Or Many Options Elsewhere…
In a lot of ways, the San Jose Sharks first round series in this year’s playoffs was a lot like the Vancouver Canucks’ in 2011. Both teams jumped out to 3-0 leads over their respective opponents, before squandering the next two games in ugly fashion – both teams were shut out in game five.
As the embattled coaches struggled to find ways to motivate their clubs into regaining control of their respective series, each made a goalie switch in game six; Alain Vigneault turned to Cory Schneider and Todd McLellan to Alex Stalock. The move panned out for neither coach, as both would lose that game.
In keeping with the theme of similarity, each team gave up four goals in those game sixes.
Then, predictably so, both coaches went back to the incumbent starters for game seven. The Canucks would win theirs and get to within one win of the Stanley Cup in those same playoffs. The Sharks lost game seven in embarrassing fashion, and let the Los Angeles Kings complete the historic 3-0 series comeback.
One was able to keep both their goaltenders – temporarily, at least – , the other (San Jose) is now looking at the prospect of losing both. Alex Stalock is headed to unrestricted free agency and there are rumblings that Antti Niemi could be on the way out via trade.
The interesting thing with Antti Niemi, and the level of discontent with his play from media and fans alike, is how incredibly undeserved it is. Pardon the fish pun, but talk about having the memory of a goldfish.
Just one season ago, Niemi put together his best campaign as a member of the Sharks, en route to a Vezina nomination. That could have been in large part due to the mirages provided by the small sample size one draws on from the lockout shortened season. So, to avoid making rash conclusions on the level of goaltending provided by Niemi based on one 48-game season, I checked out his save percentage of the entirety of his career with the San Jose Sharks.
To do so, I compared the 5V5 save percentages of every goalie that’s played over 6,000 minutes since the 2010 season, Niemi’s first as a Shark. Unsurprisingly, Niemi was planted firmly in the top-ten, with the ninth highest even strength save percentage, at 92.72. That’s higher than any of the available free agents not named Tim Thomas.
And What of His Playoffs?
Where Niemi is rightly criticized is in his play in the post-season. I try my best to not get wrapped in the banalities of hockey commentary and avoid drawing conclusions from small sample sizes, but in only one post-season has Niemi posted a save percentage above replacement level goaltending. These numbers were accrued in last season’s playoffs, which also came to an early end at the hands of the Los Angeles Kings.
Keeping in line with his regular season, Niemi struggled mightily in this year’s playoffs. The more Alex Stalock impeded on his starting role, the more Nemo struggled. In his six starts against the Kings in their first round matchup, Niemi provided the Sharks with only one quality start. Opposite Nemo, Quick provided the Kings with three. Not hard to decipher who won that goaltending duo.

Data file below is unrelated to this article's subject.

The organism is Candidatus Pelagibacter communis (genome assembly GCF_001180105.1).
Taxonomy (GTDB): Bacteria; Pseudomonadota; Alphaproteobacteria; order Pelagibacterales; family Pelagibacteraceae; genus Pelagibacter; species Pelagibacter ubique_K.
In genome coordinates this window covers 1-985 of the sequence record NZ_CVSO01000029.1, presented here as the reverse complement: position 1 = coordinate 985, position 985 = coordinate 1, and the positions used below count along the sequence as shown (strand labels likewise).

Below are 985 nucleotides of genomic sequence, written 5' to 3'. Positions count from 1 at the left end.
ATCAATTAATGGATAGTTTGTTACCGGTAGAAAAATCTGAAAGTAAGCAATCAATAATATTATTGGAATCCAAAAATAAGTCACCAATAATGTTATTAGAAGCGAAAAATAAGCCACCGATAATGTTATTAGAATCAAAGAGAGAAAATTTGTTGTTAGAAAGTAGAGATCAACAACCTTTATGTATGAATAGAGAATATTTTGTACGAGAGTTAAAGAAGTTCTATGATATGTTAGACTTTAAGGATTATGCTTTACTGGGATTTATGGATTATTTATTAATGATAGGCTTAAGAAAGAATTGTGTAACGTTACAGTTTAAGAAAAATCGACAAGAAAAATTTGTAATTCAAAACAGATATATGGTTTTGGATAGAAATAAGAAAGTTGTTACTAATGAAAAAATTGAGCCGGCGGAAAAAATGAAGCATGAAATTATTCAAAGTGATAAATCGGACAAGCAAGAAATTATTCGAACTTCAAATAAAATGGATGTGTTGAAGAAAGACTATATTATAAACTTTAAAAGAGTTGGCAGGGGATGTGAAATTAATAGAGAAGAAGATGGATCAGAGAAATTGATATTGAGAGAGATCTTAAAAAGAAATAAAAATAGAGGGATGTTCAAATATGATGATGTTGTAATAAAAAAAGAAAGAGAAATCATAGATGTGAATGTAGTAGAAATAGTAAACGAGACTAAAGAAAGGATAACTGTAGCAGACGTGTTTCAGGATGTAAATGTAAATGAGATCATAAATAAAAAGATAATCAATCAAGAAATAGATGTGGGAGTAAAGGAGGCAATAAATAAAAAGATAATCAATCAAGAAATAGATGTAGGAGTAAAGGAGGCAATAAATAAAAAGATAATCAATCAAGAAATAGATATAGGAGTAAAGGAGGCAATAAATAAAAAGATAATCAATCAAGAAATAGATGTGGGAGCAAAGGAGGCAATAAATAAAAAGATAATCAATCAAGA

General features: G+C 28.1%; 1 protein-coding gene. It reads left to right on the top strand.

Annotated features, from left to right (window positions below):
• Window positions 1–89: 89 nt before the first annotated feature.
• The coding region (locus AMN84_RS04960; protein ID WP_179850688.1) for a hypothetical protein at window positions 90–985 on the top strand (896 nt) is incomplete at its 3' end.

Over Niemi’s playoff career, he has just a .907 save percentage. That leaves a lot to be desired. If Niemi hopes to silence his critics and keep the crease in San Jose, a length post-season with a few quality starts under his belt would go a long way in aiding his cause.
If I haven’t convinced you already that the Sharks need Antti Niemi, this has to be the section to do it. As I’ve already mentioned, none of the available free agent goaltenders have a higher save percentage over the last four years than Niemi; save for a certain White House dodging octogenarian. Statistics aside, I can’t even imagine any of the free agent goaltenders that have established themselves in this league even come with less baggage than Niemi.
Household names like Ryan Miller and Jonas Hiller have just been eschewed out of town after losing their jobs to greener goaltenders, like Jake Allen and Brian Gibson. Both were tire-fires in the post-season. Both are going to still going to cash in an absurdly high amount of cash. Such is the open market.
Early returns on the goalie trade market don’t look all that much better either. Cam Ward’s name has been brandied about in rumour mills, but to say he’s been a shell of himself since his Stanley Cup victory would be an understatement. And, again, Ward has just lost his job to a relatively green goaltender in Anton Khudobin. Martin Jones would seem like a goalie worth betting on, if not for the fact that the Kings would never trade him to Sharks. Ever.
A Plea for Sanity
I’ve never heard Doug Wilson sound so noticeably agitated as he has this off-season. Can’t really blame him. If anything was going to wipe away that seasoned life-long veneer of calmness and charisma, call these playoffs the straw that broke the camels back.
This includes trading his starting goaltender of the last four years. It’s not the right move, but it could just as well happen. The thing for Wilson to keep in mind is that, even including this last season, Niemi is outperforming the vast majority of his peers. Not only that, but Niemi is destroying nearly everyone who accompanies him in terms of salary. With one year left, at a cap hit of just $3.8 million, Nemo is one of the best bargains one could ever hope to have patrolling their crease.
Just think, for an extra $100,000 the Sharks could be so lucky as to have Ondrej Pavelec…